Fallen logs on the forest floor make a perfect home for Shiitake mushrooms. These fungi–sold as a delicacy in the produce section of your local supermarket–thrive on the downed wood, turning it into sugars that they use for food.
Now, Agricultural Research Service scientists in California are looking at bringing the gourmet mushrooms’ mostly unstudied talent indoors. And, as a first step towards doing that, they’ve found and copied a Shiitake gene that’s key to the mushroom’s ability to dissolve wood.
Called Xyn11A, the gene carries the instructions that the mushroom uses to make an enzyme known as xylanase. The researchers want to see if a ramped-up version of the gene could be put to work digesting rice hulls or other harvest leftovers.
If enzymes can do that quickly and efficiently in huge vats, or fermenters, at biorefineries, they could help make ethanol and other products a practical alternative to today’s petroleum-based fuels, for example. That’s according to Charles C. Lee, an ARS research chemist.
With colleagues, Lee isolated and tested the Xyn11A gene, the first of its kind to be discovered in Shiitake mushrooms, Lentinula edodes.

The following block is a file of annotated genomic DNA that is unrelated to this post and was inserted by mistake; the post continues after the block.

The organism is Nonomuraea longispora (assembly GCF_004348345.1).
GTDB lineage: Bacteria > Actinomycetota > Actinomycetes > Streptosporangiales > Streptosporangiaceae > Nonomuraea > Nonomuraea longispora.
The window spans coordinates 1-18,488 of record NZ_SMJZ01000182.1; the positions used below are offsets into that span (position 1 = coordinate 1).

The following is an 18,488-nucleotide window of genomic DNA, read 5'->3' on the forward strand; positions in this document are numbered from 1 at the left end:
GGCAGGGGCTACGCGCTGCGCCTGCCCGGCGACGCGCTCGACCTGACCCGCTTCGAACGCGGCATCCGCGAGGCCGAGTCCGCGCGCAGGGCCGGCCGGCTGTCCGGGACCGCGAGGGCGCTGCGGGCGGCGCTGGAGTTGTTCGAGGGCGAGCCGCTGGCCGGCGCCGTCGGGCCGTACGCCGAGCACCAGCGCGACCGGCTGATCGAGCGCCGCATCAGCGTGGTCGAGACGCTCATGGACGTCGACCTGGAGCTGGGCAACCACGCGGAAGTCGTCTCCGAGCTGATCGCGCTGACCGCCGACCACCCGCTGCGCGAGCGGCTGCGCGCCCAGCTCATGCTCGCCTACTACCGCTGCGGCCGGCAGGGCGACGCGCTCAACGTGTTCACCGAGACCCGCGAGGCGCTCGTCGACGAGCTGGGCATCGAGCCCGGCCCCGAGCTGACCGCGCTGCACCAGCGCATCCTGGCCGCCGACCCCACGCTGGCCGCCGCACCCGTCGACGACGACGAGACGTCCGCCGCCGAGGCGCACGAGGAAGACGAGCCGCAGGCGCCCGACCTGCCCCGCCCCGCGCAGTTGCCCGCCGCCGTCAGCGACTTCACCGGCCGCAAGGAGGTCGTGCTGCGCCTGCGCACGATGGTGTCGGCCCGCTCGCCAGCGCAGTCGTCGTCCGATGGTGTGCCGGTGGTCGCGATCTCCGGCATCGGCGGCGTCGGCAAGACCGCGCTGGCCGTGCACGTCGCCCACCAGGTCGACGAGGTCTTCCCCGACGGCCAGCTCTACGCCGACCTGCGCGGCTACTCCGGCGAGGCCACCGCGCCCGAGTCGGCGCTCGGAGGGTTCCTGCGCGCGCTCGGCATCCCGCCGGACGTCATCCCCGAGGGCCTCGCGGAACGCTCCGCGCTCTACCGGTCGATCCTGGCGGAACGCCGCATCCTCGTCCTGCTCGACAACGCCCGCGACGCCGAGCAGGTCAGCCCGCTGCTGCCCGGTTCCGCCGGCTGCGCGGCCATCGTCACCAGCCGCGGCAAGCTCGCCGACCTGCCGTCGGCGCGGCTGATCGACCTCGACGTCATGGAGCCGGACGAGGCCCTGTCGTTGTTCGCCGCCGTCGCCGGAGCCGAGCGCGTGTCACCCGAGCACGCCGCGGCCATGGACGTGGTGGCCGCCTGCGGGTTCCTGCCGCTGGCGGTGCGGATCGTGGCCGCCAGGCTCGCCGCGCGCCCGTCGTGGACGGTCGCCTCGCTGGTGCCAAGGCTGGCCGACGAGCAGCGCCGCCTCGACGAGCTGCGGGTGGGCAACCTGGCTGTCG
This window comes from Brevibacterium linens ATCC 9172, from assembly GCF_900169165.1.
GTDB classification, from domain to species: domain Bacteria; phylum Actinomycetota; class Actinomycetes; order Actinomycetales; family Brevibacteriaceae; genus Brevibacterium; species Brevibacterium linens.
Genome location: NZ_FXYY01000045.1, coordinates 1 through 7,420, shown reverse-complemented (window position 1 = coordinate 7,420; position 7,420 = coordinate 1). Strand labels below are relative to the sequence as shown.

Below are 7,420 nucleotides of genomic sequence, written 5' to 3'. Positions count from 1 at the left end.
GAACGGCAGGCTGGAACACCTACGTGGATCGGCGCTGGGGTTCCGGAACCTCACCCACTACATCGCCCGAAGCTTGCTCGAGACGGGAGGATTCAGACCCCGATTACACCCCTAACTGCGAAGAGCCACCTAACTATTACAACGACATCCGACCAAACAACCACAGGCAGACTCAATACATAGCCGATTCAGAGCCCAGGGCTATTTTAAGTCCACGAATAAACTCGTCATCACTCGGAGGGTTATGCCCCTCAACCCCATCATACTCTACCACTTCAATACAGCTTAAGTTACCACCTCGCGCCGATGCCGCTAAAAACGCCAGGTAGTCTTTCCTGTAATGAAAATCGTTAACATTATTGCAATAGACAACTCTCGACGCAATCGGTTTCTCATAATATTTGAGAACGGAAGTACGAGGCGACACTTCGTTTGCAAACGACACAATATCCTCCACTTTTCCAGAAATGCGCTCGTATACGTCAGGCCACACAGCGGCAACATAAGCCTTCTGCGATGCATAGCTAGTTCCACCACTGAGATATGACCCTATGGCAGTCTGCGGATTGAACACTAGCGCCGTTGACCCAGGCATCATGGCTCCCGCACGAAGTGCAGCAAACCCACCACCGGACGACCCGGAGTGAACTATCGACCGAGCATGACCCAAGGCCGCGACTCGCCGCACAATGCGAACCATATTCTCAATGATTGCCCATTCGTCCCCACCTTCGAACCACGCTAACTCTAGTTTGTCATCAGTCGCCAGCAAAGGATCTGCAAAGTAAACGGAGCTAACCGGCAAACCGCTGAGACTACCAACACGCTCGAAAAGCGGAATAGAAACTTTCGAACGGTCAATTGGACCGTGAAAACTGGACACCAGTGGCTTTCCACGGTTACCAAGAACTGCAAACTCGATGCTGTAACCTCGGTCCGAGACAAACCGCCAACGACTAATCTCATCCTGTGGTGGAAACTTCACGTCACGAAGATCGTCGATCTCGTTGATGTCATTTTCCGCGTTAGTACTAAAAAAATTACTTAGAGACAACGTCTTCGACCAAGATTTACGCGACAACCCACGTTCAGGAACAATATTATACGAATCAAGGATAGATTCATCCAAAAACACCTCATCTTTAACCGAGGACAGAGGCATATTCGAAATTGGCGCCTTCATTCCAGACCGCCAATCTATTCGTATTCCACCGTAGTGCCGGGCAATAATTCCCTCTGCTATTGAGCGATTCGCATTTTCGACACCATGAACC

Lee did the work with research chemist Dominic W.S. Wong and chemical engineer George H. Robertson. The scientists are based at the ARS Western Regional Research Center in Albany, Calif.
In laboratory experiments, they transferred the Xyn11A gene into yeast. Equipped with the gene, the yeast was able to produce xylanase. In nature, the yeast normally can’t do that.
The researchers described their work earlier this year in Protein Journal.
Next, the scientists will work on engineering the mushroom gene so that it enables yeast or some other organism to produce greater amounts of the xylanase enzyme in less time. Gains in efficiency could help make biorefining of plant-based fuels and other products a practical alternative to petroleum refining.
ARS is the U.S. Department of Agriculture’s chief scientific research agency.